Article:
Journal Article
Research Support, N.I.H., Extramural
Research Support, Non-U.S. Gov't
Research Support, U.S. Gov't, Non-P.H.S.
Add like
Add dislike
Add to saved papers

Validation of the Pittsburgh Sleep Quality Index and the Epworth Sleepiness Scale in older black and white women.

Sleep Medicine 2012 January
OBJECTIVES: Despite routine use with older adults, the Pittsburgh Sleep Quality Index (PSQI) and Epworth Sleepiness Scale (ESS) have not been adequately validated in older samples, particularly those from diverse racial backgrounds. The objective of this study was to determine the reliability and validity of and to provide normative data for these questionnaires in community-dwelling older women.

METHODS: Participants were 306 black and 2662 white women aged ≥70 from the Study of Osteoporotic Fractures. Participants completed the PSQI and ESS; provided self-reported assessments of mood, cognition and functioning; and underwent wrist actigraphy for sleep-wake estimation.

RESULTS: Good internal consistency in both black and white women was demonstrated for the PSQI and ESS. Two PSQI subscales, however, were found to have inadequate reliability (Medications and Daytime Dysfunction). Both the PSQI and ESS were associated with theoretically similar measures in the expected directions. The PSQI also differentiated participants with no reported sleep disorder from those reporting at least one sleep disturbance, such as insomnia, sleep apnea and restless legs. The ESS only differentiated women reporting no sleep disorder from those reporting insomnia.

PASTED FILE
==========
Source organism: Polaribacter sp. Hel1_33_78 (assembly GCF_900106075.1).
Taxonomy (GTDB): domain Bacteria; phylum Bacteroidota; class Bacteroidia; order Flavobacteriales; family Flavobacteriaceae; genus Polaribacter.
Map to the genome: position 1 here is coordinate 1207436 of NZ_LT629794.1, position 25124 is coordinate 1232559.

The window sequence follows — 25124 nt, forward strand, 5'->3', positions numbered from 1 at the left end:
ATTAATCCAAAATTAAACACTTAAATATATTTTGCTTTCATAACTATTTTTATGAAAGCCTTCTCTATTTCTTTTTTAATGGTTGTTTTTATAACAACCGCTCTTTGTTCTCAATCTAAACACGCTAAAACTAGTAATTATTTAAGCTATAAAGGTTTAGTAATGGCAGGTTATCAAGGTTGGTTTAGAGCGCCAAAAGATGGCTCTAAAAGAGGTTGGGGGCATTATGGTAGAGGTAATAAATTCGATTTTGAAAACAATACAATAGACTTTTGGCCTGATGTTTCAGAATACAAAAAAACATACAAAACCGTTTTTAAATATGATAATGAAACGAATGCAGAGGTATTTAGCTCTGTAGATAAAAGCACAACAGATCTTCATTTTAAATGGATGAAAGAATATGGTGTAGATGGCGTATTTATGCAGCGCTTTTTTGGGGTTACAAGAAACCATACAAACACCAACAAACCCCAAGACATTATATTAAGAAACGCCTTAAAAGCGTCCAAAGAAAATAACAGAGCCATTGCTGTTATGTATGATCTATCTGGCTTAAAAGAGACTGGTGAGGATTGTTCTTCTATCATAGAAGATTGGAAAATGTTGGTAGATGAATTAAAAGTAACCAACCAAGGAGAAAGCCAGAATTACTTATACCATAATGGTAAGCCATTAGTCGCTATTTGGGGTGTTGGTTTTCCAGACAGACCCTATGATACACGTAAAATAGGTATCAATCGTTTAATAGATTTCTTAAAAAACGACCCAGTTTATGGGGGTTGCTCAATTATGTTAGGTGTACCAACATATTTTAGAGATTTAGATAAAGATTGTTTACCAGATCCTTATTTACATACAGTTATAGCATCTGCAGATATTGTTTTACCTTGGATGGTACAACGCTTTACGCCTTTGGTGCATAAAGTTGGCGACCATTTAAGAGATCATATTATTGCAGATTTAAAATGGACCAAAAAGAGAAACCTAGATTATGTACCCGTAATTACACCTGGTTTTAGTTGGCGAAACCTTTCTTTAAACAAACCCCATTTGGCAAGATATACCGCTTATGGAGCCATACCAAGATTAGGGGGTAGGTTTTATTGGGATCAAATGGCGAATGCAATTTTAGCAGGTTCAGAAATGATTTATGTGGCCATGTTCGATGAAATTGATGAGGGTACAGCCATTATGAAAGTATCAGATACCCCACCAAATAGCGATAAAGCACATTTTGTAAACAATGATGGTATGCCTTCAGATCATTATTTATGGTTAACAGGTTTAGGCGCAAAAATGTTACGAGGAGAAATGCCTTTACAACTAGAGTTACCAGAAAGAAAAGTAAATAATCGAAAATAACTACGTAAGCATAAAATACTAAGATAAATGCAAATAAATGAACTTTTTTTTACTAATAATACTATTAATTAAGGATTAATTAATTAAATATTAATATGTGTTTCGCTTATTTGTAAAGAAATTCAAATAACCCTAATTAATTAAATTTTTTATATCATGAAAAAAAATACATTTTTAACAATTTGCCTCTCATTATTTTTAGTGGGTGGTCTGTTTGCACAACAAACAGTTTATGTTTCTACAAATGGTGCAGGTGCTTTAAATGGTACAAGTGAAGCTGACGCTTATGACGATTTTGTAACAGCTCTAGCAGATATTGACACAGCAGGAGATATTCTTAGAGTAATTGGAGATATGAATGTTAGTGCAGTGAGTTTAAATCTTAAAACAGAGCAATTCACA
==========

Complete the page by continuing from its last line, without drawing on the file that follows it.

CONCLUSION: In general, findings suggest that the PSQI and ESS are internally consistent, valid measures of self-reported sleep problems in older women. Additional research is required to evaluate the impact of removing the Medications and Daytime Dysfunction PSQI subscales on this measure's internal consistency in older women.

Full text links

We have located links that may give you full text access.
Can't access the paper?
Try logging in through your university/institutional subscription. For a smoother one-click institutional access experience, please use our mobile app.

Related Resources

For the best experience, use the Read mobile app

Mobile app image

Get seemless 1-tap access through your institution/university

For the best experience, use the Read mobile app

All material on this website is protected by copyright, Copyright © 1994-2024 by WebMD LLC.
This website also contains material copyrighted by 3rd parties.

By using this service, you agree to our terms of use and privacy policy.

Your Privacy Choices Toggle icon

You can now claim free CME credits for this literature searchClaim now

Get seemless 1-tap access through your institution/university

For the best experience, use the Read mobile app